MM: Andrew I hope I haven’t annoyed you getting off the subject (laughs)
Andrew O’ Brien (AOB): I was enthralled to listen. Your mother’s name was?
MM: My mother was Ethel Fenton, McCrann, Ethel Fenton, McCrann,
AOB: I just want to clarify, the weekend of the bombing she was taken to the hospital with the miscarriage?
MM: She was taken straight on from the bombing as far as I know, she was taken straight on, and she gave someone her bag, you see and whatever things she had. She just said this in passing.
AOB: She was taken to the Rotunda?
MM: I don’t know which hospital she was taken to; I never asked that at the time. But I was born in the Rotunda, and the rest were born in the Rotunda. So it was most likely there, but at the same time, I never thought, because I had other ideas about what I was going to do in life besides [midwifery].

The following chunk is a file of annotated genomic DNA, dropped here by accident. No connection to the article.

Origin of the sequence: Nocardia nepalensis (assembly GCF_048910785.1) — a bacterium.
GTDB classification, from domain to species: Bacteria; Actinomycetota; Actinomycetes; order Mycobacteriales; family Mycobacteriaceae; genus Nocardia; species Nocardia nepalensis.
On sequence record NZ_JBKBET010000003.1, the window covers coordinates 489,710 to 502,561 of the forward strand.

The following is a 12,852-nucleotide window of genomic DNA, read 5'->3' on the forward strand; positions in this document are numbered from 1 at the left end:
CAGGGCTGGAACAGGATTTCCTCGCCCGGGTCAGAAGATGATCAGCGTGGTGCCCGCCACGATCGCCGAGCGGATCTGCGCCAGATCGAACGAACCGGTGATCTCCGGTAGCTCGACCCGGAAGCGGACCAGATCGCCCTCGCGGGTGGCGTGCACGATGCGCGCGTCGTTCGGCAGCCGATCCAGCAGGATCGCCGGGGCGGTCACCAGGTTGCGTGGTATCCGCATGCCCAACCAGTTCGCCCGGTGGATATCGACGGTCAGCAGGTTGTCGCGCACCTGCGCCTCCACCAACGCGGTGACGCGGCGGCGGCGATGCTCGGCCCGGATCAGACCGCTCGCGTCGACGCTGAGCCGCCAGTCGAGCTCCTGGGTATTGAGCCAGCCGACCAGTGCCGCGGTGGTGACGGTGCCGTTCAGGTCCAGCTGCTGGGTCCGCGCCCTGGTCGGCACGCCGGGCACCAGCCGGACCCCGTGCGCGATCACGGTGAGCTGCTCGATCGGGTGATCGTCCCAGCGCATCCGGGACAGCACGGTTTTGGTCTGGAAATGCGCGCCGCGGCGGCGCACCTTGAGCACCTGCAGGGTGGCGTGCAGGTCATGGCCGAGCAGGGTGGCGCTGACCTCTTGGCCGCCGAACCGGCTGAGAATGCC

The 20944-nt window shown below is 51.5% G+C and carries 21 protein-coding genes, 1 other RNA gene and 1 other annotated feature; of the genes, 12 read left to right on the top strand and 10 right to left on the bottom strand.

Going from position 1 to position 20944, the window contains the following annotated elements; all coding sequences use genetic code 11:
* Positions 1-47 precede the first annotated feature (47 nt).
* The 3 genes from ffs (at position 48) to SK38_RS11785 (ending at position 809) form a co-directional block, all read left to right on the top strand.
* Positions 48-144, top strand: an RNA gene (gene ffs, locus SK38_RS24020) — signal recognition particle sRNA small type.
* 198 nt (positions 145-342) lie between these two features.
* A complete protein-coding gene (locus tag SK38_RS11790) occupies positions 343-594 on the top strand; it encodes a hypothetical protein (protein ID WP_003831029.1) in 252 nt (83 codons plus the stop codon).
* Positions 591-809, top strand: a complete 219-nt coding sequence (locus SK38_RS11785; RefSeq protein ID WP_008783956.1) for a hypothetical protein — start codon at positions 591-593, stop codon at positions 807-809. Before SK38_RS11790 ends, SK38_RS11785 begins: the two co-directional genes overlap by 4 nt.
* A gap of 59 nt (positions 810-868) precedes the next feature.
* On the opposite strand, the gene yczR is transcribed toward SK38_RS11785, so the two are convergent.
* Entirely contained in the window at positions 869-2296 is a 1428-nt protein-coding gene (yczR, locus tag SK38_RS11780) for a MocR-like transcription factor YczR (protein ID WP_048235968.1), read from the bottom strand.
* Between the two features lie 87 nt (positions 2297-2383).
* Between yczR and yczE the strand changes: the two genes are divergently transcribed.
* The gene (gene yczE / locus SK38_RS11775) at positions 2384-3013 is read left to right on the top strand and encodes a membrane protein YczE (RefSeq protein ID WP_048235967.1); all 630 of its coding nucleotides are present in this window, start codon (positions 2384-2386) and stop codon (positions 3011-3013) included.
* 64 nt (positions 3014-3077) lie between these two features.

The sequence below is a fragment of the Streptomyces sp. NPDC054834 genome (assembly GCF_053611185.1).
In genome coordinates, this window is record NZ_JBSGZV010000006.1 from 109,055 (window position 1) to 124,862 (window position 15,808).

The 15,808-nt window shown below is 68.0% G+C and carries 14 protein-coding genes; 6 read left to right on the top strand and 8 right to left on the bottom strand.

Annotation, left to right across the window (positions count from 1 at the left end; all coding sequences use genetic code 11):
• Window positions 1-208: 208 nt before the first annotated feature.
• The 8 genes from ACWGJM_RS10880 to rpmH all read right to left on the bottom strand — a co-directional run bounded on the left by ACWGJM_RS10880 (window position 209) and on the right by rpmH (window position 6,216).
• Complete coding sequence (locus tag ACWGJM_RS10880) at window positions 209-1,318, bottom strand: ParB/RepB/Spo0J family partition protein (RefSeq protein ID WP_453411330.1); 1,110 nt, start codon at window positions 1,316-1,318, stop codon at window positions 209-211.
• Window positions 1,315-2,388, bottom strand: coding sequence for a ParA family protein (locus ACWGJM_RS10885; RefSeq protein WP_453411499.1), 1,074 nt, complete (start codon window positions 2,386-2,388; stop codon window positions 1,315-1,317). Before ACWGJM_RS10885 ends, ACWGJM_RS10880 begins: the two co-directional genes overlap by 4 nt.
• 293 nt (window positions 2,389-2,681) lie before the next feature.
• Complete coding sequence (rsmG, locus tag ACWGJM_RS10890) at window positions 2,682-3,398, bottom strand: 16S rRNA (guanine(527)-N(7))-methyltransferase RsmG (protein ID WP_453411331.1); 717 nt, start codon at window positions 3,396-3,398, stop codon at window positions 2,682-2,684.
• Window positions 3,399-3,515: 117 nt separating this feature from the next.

AOB: And your mother told you later on that she had miscarried?
MM: Oh she told me all the time about that. That would be in any notes that were ever taken. I don’t know were they, but that would be in the notes at the time
AOB: I am just thinking in terms of the victims and just in relation to that wider, did you know any other of the victims’ families, you mentioned the McLaughlin’s
MM: Yes well they were a few doors down, the youngest was a blonde girl, and she had hair like, why I think of her particular, of the three bears and goldilocks. As a child growing up I wished I had hair like that, came out real bushy and blonde locks, and her mother always had pork screw kind of little ringlets
AOB: And her name was?
MM: They were the McLaughlin family, and one of them was in-my father said that was a grand career- he was doing something for the horses in the army. I don’t know what exactly, but attached in someway to that, and my father always …